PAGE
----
Sleeplessness has both tormented and inspired artists through the centuries. Here’s a selection of their work.
Considered to be one of the greatest writers of all time, French author Marcel Proust suffered from chronic insomnia. His seven-volume novel In Search of Lost Time starts with a description of the narrator’s memories of sleeping and waking up at night. In one sequence, he opens his eyes, “to settle the shifting kaleidoscope of the darkness”.
Experiences of sleep – and not being able to sleep – continue to be explored as sources of inspiration for books, music and art. At the 2020 Grammy Awards, the singer Billie Eilish swept all four major categories to win Record of the Year, Song of the Year, Album of the Year and Best New Artist for her album When We All Fall Asleep, Where Do We Go? which was directly inspired by her own sleep problems, including sleep paralysis and night terrors.
One of the most commonly reported sleep disorders, insomnia is central to many works of art; a number of history’s most notable artists, musicians and writers have described their battles with sleeplessness. Many of these works are colored by the pain and anxiousness that comes when one of our most basic human functions – sleep – doesn’t work. In others, exhaustion breaks down mental boundaries and opens up new ways of thinking.
Here is a short selection of books, films and music that portray or have been inspired by insomnia
- The Beatles: “I’m So Tired” (1968)
“I’m So Tired” is a song from the 1968 double album The Beatles (also known as “the White Album”). John Lennon wrote the song during a meditation retreat in Rishikesh, India, where he was experiencing insomnia due to an intense daily meditation routine. In a weary voice, he sings about swirling thoughts and missing Yoko Ono. Lennon has said that it was one his own favorite Beatles’ tracks.
- Fela Kuti: “Trouble Sleep Yanga Wake Am” (1972)
Pioneer of the Afrobeat genre, Nigerian Fela Kuti is one of Africa’s most well-known musicians and singers. “Trouble Sleep Yanga Wake Am” was released at the height of his career. The song’s hypnotic brass-filled instrumental introduction gradually leads into a meandering verse that describes scenes of different people (and a cat) who can’t sleep: one is looking for work, another is in debt, a third has to pay rent. Finally, when the cat falls asleep, the “rat go bite him tail.”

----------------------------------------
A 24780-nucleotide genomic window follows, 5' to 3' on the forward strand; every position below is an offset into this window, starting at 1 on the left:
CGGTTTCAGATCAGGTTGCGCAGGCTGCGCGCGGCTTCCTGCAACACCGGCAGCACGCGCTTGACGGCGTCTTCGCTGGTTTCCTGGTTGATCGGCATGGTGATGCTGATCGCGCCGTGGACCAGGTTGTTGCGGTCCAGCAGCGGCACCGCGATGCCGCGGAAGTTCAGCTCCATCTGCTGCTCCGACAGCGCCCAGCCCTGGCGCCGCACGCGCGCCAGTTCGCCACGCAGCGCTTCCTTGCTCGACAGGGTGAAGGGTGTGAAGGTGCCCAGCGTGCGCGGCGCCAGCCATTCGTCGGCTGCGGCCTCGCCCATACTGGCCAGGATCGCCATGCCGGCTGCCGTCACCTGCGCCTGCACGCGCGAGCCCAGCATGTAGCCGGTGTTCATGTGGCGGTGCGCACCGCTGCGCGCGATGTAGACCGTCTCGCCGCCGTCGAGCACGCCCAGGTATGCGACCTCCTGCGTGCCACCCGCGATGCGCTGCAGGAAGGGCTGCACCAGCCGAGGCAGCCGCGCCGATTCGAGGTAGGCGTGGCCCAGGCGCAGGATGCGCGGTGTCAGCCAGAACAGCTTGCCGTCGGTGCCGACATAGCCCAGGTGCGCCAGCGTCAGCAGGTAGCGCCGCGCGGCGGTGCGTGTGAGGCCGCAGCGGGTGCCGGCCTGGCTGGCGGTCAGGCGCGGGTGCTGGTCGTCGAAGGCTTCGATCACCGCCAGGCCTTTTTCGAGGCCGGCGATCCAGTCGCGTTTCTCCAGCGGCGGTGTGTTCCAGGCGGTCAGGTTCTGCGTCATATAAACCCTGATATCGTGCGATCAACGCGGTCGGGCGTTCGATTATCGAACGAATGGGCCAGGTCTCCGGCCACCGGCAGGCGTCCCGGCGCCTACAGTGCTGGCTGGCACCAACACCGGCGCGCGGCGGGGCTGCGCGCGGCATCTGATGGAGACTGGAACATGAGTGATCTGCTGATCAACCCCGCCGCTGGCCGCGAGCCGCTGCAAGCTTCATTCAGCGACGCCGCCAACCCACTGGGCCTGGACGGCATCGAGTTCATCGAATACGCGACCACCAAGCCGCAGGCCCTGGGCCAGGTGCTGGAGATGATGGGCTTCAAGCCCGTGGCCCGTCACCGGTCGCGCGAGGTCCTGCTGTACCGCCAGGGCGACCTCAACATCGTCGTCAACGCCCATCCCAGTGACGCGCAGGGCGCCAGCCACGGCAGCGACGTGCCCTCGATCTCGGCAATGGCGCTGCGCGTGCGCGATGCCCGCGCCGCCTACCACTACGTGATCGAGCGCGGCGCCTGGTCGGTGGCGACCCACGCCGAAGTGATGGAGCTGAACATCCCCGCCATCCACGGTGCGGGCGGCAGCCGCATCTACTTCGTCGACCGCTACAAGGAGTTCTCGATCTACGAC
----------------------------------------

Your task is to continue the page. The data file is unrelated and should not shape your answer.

- The Go-Go’s: “You Can’t Walk in Your Sleep (If You Can’t Sleep)” (1981)
The early-1980’s seminal new-wave band The Go-Go’s recorded a number of songs about sleep and sleeplessness, including “You Can’t Walk in Your Sleep (If You Can’t Sleep)”, reportedly inspired by guitarist and singer Jane Wiedlin’s real-life problems with insomnia.
- Taxi Driver (1976)
In the Oscar-winning neo-noir film Taxi Driver, Robert De Niro plays a lonely and chronically sleep-deprived taxi driver who drives around New York at night. “Twelve hours of work and I still can’t sleep…” De Niro grumbles in the opening monologue, a prelude to his character’s worsening mental health.
- Fight Club (1999)
Fight Club (based on the 1996 novel of the same name) was one of the defining films of the 1990s. The book’s author Chuck Palahniuk said he came up with the story when he was wandering around Reno, Nevada, with no money and nowhere to stay: “At night I wandered sleepless through the empty all-night casinos and restaurants, exhausted, delirious, and inventing a story about a man who thought he had insomnia but was actually living a double life.”
- Insomnia (1997 and 2002)
First shot as a Norwegian thriller, Insomnia was later released as a Hollywood remake starring Al Pacino. The original film centers on a police detective investigating a murder in a town located above the Arctic Circle. When the investigator shoots a man by mistake, his guilt brings on insomnia – illustrated by the unyielding glare of the midnight sun.
- Swann’s Way, Marcel Proust (1913)
Marcel Proust’s book Swann’s Way was the first of his seven-volume novel In Search of Lost Time. The narrator’s inability to sleep is a major theme in the book. The narrator recounts his fear of going to bed at night as a young boy with shimmering detail, describing how it starts to affect his relationship with his family and his view of the world.
- Sleep, Haruki Murakami
In the short story Sleep, which was originally published as part of the anthology The Elephant Vanishes, an unnamed Japanese housewife suddenly finds that she can no longer sleep. The story begins with the statement: “This is my seventeenth straight day without sleep.” At first, the narrator’s insomnia seems like a gift – but soon her days start bleeding into one another until she slowly loses her grip on everything around her.
- Insomniac Dreams: Experiments with Time by Vladimir Nabokov, ed. by Gennady Barabtarlo (2017)
Russian-American novelist Vladimir Nabokov was a lifelong insomniac. In 1964, he began an experiment of writing down his dreams to see if he could use them to tell the future. At the time, he was barely sleeping at all, but the result are vibrant vignettes into the mysterious subconscious. He dreams, for example, that the solution to the supreme mystery is that “the cosmos with all its galaxies is a blue drop in the hollow of my palm.”